The origin of the mind, or rather of the soul, is a topic upon which there has been much speculation by philosophers and theologians. One of the earliest hypotheses was that which is known as transmigration or metempsychosis. This doctrine probably reached its greatest development in ancient India, where it formed an important part of Buddhistic belief; it was also a part of the religion of ancient Egypt; it was embodied in the philosophies of Pythagoras and Plato. According to these teachings, the number of souls is a constant one; souls are neither made nor destroyed, but at birth a soul which had once tenanted another body enters into the new body. This doctrine was generally repudiated by the Fathers of the Christian Church. Jerome and others adopted the view that God creates a new soul for each body that is generated, and that every soul is thus a special divine creation. This has become the prevailing view of the Christian Church and is known as creationism, On the other hand Tertullian taught that souls of children are generated from the souls of parents as bodies are from bodies. This doctrine, which is known as traducianism, has been defended by certain modern theologians, but has been formally condemned by the Roman Catholic Church.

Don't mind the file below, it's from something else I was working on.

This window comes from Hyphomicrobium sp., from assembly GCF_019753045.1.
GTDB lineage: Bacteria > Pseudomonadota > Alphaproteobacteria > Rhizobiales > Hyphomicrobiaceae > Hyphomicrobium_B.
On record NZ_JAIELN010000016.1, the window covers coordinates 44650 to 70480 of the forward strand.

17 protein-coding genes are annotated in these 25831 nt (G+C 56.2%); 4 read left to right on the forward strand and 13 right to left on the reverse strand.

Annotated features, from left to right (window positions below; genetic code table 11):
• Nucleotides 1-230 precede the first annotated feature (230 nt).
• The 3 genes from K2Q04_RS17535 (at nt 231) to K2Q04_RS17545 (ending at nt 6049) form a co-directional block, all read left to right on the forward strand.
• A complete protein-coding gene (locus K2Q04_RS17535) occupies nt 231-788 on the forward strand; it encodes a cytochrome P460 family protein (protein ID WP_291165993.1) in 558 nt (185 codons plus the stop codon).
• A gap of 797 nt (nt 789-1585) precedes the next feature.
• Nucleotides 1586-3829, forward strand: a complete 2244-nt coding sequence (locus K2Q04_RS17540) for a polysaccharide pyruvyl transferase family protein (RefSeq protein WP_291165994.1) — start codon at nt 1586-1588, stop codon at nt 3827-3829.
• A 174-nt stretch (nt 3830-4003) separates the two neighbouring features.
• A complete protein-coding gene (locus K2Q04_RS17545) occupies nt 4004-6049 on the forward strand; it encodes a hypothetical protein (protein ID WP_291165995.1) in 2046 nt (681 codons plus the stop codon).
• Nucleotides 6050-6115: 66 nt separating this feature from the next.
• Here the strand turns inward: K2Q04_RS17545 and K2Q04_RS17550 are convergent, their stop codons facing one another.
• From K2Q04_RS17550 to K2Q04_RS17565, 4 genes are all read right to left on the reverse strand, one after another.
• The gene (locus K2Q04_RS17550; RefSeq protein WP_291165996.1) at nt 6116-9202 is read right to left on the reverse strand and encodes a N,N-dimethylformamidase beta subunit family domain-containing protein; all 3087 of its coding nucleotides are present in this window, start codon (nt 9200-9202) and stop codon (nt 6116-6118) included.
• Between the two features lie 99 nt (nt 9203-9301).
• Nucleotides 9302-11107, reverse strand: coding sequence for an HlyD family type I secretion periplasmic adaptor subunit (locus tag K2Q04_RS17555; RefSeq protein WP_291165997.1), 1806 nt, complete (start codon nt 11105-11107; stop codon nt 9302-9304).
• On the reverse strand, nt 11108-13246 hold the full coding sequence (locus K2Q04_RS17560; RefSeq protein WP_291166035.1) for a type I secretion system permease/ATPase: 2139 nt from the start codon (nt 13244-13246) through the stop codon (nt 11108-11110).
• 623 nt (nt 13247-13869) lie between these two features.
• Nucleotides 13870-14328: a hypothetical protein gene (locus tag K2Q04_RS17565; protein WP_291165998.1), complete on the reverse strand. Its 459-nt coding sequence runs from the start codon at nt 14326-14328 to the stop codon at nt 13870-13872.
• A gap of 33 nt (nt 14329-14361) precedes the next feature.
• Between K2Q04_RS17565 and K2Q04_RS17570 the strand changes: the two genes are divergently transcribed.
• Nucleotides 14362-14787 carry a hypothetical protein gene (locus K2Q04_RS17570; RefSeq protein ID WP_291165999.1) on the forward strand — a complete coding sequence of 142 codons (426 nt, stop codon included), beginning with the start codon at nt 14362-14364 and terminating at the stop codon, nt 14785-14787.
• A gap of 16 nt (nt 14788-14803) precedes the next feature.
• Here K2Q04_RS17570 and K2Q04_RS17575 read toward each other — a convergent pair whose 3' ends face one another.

Traducianism undoubtedly comes nearer the scientific teachings as to the development of the mind than does either of the other doctrines named, but it is based upon the prevalent but erroneous belief that the bodies of the parents generate the body of the child, and that correspondingly the souls of the parents generate the soul of the child. Now we know that the child comes from germ cells which are not made by the bodies of the parents, but which have arisen by the division of antecedent germ cells. Every cell comes from a preexisting cell by a process of division, and every germ cell comes from a preexisting germ cell. Consequently it is not possible to hold that the body generates germ cells, nor that the soul generates souls. The only possible scientific position is that the mind (or soul) as well as the body develops from the germ.